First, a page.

BEIJING — Daniel Zhang, Alibaba’s chief executive officer and successor to Jack Ma, took the stage Thursday at the annual World Economic Forum in Davos, Switzerland, doling out advice about how to navigate the “fourth industrial revolution.”
As head of an Internet behemoth that has been at the forefront of the digital economy, Zhang talked about management strategy, the U.S.-China trade war, and the unique characteristics of the China consumer today.
Below is some of what he had to say.
On embracing the digital upheaval:
“Whether you like it or not, it’s happening. That’s the important thing, rather than question it or hesitate, we just go ahead and embrace this. We try to find a way, to find a good way, in terms of how to use new technology, how to better use AI. I think that’s the most important thing, to be an innovator. If not, someone else will be innovative and ahead of us.”
On how to handle uncertainty:
“Well, today we are facing a lot of uncertainties in how to win in a fast-changing world. We have a lot of questions about the future…but we try. Try is very important. Maybe the ‘try’ resulted in a not good or even bad result. But at least we know it’s wrong, we make some adjustments and we try again. Don’t be afraid of making mistakes, the more corrections you have, at least you know the direction.”
On a younger generation’s ideas:
“Don’t be challenged by young people by the ideas they bring us. Don’t just say no….We can enjoy the lifestyle they have, even if you don’t like it. If I have time, I enjoy live-streaming. People don’t just do listings to sell the products anymore. Ladies show how to do makeup and in one hour will sell tens of units. Maybe you don’t like it, but I have to enjoy this to understand why people like that, to have some curiosity. Then you will try to find some fun.”
On China’s advanced mobile society:
“Today, where we live in China you don’t have to take a wallet with you. You have your phone, you can do anything, you can make payments, you can buy food, you can go to the cinema. Anywhere you go, you’re just with a phone. When we talk about the developed economy, most people live with a credit card. That is a real example of why we move faster in China. Actually credit cards are not that well penetrated in China…we skipped the credit card society and went straight to mobile society.”
On the U.S.-China trade war:
“If you look at the trade war — the U.S.-China relationship — from China’s side, most Chinese people want to see a better and good resolution between the two countries. People all realize that these two worlds’ largest economies…can create value for all around, not just for these two countries, but many other countries.”
On China acting as a self-sufficient market:
“China itself has a lot of opportunities…and the most important thing is if we can make a better economy. It’s such a huge economy with over 1 billion consumers. If we can make the right conditions in the market, it’s a self-sufficient market, as long as the consumption power is here.”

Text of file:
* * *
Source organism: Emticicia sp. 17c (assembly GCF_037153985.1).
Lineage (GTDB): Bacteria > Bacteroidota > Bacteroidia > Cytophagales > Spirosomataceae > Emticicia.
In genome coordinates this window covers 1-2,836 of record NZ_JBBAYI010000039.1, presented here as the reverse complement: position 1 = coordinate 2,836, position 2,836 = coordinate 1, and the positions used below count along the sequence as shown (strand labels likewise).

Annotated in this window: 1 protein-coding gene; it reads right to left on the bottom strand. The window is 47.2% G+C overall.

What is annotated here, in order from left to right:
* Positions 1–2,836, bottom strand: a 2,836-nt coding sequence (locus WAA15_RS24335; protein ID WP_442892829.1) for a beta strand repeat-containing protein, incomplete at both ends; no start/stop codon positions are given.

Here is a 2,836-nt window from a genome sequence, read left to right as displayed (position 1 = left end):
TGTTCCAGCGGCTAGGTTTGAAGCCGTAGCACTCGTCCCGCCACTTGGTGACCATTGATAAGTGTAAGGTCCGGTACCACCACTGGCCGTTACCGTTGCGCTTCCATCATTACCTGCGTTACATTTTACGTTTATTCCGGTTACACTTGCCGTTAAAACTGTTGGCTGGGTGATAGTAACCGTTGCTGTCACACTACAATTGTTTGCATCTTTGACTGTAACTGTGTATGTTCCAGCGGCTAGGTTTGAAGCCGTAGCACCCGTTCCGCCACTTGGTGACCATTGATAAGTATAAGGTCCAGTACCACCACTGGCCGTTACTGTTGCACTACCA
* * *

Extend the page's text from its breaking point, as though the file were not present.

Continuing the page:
As Zhang talked digital transformation, Luohan Academy, an open research institute by Alibaba Group Holding Ltd., released its first report highlighting the relationship between digital technology and economic growth. Launched during a separate event in Davos that was cohosted by the World Bank, the report highlighted the benefits of the “fourth industrial revolution,” and addressed the challenges it brings.
The report argued that digital platforms have created an economically and socially integrated ecosystem, where users and sellers alike can benefit from data and digitized information.
Although data is often stigmatized, the report acknowledged it as the primary resource that will drive innovation and enhance the digital ecosystem. “Put simply, data is a resource as essential to development as oil. We all know that oil will, one day, run out. Data, on the other hand, will never be used up, and the more people use it, the more valuable it becomes,” Jack Ma, founder and executive chairman of the Alibaba Group, said in the report.
Data enables technology to be more inclusive and accessible. To wit, China and other economies have jumped straight from a cash currency to mobile currency, with 60 percent of the population in low-income countries having access to mobile phones, according to the Luohan report. Thanks to the mobile phone, people in these economies don’t need to rely on credit cards and desktop computers.
Online shopping platforms have also allowed consumers living in non-commercial areas to shop across an average of 1,000 kilometers, as opposed to just a few kilometers. These out-of-town consumers rely more on e-commerce than those in richer regions.
Digital technology has also increased inclusiveness and has provided opportunities to people with disabilities. The Luohan report states that, “in 2016, 160,000 online stores on Taobao were operated by people with disabilities, creating 12.4 billion RMB in sales.”
Other benefits, according to the report, include ease of adoption, with “a low threshold of education and skills needed to take advantage of technology.” At the same time, the use of technology also raises the level of education. According to the report, mobile usage has increased literacy. E-commerce workers with junior high or primary school degrees earn close to those with college degrees, the report found.